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Integrative policy development for healthier people and ecosystems : a European case analysis

Authors
  • White, P. C. L.
  • Guégan, Jean-François
  • Keune, H.
  • De Bell, S.
  • Geijzendorffer, I. R.
  • Hermans, C. M. L.
  • Prieur-Richard, A. H.
  • Iroegbu, C.
  • Stone, D.
  • Vanwambeke, S.
  • de Vries, S.
  • Ford, A.
  • Graham, H.
Publication Date
Jan 01, 2020
Source
Horizon Pleins textes
Keywords
Language
English
License
Unknown
External links

Abstract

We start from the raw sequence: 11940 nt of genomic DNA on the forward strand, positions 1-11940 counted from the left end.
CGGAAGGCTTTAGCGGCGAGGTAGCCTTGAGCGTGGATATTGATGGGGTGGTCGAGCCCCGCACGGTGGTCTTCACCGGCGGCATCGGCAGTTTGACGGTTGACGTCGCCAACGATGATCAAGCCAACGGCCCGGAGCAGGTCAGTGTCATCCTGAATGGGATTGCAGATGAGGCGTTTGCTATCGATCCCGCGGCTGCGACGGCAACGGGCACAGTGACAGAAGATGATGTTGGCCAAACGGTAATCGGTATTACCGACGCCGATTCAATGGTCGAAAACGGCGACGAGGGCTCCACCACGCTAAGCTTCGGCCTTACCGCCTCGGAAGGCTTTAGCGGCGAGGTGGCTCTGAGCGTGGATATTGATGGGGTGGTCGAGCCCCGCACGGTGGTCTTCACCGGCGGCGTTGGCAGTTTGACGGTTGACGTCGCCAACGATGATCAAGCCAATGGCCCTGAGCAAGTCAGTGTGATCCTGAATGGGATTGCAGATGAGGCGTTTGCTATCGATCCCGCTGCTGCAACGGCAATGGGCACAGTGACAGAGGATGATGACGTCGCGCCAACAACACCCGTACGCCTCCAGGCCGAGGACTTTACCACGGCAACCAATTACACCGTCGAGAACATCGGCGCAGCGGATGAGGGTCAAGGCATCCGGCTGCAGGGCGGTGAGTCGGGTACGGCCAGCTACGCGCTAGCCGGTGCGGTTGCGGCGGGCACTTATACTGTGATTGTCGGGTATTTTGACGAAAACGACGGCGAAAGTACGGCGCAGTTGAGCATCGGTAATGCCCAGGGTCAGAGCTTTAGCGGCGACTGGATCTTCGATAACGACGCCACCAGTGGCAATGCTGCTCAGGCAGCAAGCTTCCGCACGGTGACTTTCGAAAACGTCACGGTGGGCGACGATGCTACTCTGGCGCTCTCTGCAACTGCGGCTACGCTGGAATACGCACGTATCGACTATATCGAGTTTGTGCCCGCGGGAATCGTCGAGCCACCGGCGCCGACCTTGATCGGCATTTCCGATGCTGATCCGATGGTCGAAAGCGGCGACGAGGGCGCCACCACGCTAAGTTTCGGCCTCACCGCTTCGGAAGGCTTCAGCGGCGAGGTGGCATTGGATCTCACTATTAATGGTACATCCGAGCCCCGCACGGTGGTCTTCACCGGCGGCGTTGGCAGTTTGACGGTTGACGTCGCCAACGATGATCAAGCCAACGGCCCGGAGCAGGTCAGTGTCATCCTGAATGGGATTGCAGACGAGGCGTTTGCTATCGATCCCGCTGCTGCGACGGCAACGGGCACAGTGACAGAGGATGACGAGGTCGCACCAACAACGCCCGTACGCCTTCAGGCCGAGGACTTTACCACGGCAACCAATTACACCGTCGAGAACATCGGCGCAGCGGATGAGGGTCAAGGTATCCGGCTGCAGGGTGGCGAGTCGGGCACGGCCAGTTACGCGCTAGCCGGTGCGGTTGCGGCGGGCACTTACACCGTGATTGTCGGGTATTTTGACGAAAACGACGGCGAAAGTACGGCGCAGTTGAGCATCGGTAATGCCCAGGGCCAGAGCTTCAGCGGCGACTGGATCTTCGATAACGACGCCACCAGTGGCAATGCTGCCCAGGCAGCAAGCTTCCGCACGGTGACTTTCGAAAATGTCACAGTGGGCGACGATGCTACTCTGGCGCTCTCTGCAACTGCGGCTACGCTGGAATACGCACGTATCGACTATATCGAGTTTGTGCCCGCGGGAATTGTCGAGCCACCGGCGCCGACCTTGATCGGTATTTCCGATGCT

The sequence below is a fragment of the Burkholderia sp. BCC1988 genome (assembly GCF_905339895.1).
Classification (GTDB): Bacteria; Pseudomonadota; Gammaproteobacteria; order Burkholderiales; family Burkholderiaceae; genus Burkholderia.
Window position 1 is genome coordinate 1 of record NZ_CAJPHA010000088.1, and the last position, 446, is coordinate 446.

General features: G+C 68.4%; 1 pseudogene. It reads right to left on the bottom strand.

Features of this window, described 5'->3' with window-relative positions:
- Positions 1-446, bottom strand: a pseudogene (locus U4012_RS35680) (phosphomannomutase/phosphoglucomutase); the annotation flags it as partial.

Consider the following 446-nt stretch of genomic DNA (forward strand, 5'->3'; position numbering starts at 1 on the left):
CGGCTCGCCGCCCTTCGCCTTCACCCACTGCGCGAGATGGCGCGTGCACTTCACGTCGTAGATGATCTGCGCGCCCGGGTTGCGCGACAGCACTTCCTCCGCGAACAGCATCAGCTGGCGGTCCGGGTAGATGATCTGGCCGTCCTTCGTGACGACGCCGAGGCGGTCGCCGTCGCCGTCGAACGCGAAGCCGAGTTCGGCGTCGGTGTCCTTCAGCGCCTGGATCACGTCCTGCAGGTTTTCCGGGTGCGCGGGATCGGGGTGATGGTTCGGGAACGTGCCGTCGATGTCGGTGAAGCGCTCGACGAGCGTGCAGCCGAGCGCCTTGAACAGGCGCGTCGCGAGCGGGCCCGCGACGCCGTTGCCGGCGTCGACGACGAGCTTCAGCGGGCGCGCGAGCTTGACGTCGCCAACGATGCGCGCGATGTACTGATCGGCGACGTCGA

There is growing evidence of the inter-relationships between ecosystems and public health. This creates opportunities for the development of cross-sectoral policies and interventions that provide dual benefits to public health and to the natural environment. These benefits are increasingly articulated in strategy documents at national and regional level, yet implementation of integrative policies on the ground remains limited and fragmented. Here, we use a workshop approach to identify some features of this evidence-implementation gap based on policy and practice within a number of western European countries. The driving forces behind some recent moves towards more integrative policy development and implementation show important differences between countries, reflecting the non-linear and complex nature of the policy-making process. We use these case studies to illustrate some of the key barriers to greater integrative policy development identified in the policy analysis literature. Specific barriers we identify include: institutional barriers; differing time perspectives in public health and ecosystem management; contrasting historical development of public health and natural environment disciplinary policy agendas; an incomplete evidence base relating investment in the natural environment to benefits for public health; a lack of appropriate outcome measures including benefit-cost trade-offs; and finally a lack of integrative policy frameworks across the health and natural environment sectors. We also identify opportunities for greater policy integration and examples of good practice from different countries. However, we note there is no single mechanism that will deliver integrative policy for healthier people and ecosystems in all countries and situations. National governments, national public agencies, local governments, research institutions, and professional bodies all share a responsibility to identify and seize opportunities for influencing policy change, whether incremental or abrupt, to ensure that ecosystems and the health of society are managed so that the interests of future generations, as well as present generations, can be protected.

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